Equine Odontoclast Tooth Resorption and Hypercementosis (EOTRH) is a painful disease of older horses. Regular, thorough oral exams can help identify the disease and reduce the suffering of affected equines.
As we anxiously await the start of another season of competitions, we are likely all wanting to have our equine athletes in top form to ensure that they are able to perform at their very best. Most of us are aware that we need to address our horse’s teeth, make sure they are getting good feed, get them on a preventative joint medication or supplement, and treat any lameness issues as needed, but how many of us are thinking critically about their feet?
Ensuring that your equine athlete’s feet are functioning optimally can mean the difference between placing at the next competition or not, but it’s an area of horse health care that is very commonly overlooked. Improving the trimming and shoeing of a horse’s feet serves to optimize their biomechanics and prevent a number of lameness issues related to the feet. The best way to evaluate this is to take high quality podiatry x-rays of your horse’s feet. Podiatry radiographs can provide a wealth of information about what is going on inside the foot - much of which we cannot see with the naked eye – and guide any necessary shoeing changes. The following image gives an idea of all of the valuable information that can be gained from a podiatry radiograph.
Shoeing survey radiographs provide similar value to taking your car to the mechanic for a wheel alignment or checking your tire pressure to prevent a flat tire. Our thoughts and ideas about how the bone is oriented inside the foot are often quite different from what we see on radiographs. Knowing what is going on under the surface allows us to detect potential problems early on and make appropriate adjustments to prevent future lameness. Dr. Kirby Penttila has been using podiatry radiographs to guide shoeing recommendations extensively for several years.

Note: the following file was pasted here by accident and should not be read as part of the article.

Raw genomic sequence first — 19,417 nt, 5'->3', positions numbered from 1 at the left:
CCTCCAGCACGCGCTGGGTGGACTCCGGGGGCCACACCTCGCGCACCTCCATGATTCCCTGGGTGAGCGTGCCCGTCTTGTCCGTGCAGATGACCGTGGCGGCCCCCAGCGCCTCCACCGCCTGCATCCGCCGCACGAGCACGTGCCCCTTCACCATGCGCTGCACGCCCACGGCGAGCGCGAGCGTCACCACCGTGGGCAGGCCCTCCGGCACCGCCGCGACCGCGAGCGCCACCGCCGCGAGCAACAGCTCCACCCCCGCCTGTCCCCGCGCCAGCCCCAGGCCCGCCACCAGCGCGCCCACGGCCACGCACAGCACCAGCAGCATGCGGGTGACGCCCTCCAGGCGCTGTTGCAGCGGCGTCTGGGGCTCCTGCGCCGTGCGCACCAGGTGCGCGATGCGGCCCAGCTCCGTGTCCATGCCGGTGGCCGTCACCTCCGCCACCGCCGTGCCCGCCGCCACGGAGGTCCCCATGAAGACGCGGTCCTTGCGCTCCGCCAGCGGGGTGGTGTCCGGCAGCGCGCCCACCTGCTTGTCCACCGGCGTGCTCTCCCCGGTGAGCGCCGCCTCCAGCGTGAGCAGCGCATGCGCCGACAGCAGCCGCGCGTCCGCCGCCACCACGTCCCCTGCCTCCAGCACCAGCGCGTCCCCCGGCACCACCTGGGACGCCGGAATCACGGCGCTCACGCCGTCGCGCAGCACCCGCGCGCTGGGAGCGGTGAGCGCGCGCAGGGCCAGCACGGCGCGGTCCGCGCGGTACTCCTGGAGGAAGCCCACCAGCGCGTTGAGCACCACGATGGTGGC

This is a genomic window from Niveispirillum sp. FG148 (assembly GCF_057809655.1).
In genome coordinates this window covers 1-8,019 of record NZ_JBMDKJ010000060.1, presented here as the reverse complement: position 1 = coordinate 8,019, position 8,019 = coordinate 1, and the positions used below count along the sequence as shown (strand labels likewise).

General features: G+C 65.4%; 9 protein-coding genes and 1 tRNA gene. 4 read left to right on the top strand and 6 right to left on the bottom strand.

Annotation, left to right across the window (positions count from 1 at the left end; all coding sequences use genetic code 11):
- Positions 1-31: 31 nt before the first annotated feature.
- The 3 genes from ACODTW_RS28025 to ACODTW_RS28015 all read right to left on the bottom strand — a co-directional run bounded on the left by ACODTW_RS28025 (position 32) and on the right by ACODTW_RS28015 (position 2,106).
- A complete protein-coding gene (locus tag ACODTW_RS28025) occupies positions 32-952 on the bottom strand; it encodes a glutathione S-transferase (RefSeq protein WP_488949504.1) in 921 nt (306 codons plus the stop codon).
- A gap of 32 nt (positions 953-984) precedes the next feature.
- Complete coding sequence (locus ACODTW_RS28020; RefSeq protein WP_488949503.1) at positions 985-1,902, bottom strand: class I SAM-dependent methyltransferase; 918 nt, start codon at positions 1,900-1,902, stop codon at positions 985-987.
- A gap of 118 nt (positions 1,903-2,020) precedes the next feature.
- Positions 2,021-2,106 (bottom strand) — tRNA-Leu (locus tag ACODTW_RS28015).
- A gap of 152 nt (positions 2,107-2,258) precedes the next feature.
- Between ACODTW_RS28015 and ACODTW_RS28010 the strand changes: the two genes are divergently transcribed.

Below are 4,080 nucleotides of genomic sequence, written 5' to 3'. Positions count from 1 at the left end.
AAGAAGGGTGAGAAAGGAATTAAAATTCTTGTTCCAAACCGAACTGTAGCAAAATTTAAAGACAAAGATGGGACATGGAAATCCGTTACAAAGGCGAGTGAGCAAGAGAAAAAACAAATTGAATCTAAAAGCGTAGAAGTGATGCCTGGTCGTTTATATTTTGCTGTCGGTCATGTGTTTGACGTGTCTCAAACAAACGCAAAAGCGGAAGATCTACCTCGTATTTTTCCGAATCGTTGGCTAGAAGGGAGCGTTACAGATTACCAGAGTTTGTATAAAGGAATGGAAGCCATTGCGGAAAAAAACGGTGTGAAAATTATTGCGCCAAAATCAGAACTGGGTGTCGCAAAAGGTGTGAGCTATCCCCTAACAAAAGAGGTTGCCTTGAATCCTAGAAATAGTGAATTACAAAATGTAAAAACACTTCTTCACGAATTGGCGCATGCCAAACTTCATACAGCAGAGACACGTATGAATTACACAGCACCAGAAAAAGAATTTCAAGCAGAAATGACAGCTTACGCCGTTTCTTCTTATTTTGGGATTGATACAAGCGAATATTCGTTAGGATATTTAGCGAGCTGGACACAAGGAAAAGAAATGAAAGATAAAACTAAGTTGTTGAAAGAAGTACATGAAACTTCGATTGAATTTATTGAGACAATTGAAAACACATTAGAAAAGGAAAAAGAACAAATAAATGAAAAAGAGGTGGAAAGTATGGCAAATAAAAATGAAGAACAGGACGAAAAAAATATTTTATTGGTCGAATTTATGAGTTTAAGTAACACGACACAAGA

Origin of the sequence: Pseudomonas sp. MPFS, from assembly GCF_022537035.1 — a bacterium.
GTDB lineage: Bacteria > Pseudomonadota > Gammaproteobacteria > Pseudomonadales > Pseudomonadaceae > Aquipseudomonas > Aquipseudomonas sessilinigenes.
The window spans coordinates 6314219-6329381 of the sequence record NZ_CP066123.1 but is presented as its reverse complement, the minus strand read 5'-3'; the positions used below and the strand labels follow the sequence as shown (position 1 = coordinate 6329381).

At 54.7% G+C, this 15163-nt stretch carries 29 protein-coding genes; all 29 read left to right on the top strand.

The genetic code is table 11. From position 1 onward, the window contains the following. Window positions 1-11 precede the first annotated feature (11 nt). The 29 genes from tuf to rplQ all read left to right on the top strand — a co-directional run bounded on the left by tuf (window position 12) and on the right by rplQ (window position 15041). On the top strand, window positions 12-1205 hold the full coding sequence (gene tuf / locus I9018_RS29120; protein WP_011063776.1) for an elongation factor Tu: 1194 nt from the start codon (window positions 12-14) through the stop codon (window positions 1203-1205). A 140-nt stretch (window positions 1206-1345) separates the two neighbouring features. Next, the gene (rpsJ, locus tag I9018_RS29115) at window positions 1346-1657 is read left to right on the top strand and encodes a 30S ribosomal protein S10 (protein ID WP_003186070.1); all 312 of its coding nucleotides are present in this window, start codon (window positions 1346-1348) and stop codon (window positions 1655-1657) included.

The age old adage “No foot, no horse” could not be more accurate. We can make a world of difference in a horse’s life and athletic career by optimizing the biomechanics in the foot.
Foaling season is once again approaching and many pregnant mares have been left out on pasture to eat to their heart’s content over the winter. Often pregnant mares have minimal monitoring throughout most of their pregnancy, but there is a strong case to be made for closer monitoring, especially in mid to late gestation due to the risk of placentitis.
The world of equine feed supplements can be confusing and overwhelming. The shelves of any tack or feed store are lined with as many different supplements as there are breeds of horses and it often seems like the cost for the “same” supplement can vary greatly. So how do you know you are buying the supplement you actually want? And do you really “get what you pay for” in the world of horse supplements?
Dr. Kirby Penttila and her husband, Cody Bellows, are pleased to announce the newest addition to the Burwash Equine team, Hudson Alexander Bellows! Born November 13, 2017. He had his first few visits at the clinic this week to consult on some podiatry cases so they expect him to be fully up to speed in no time! :)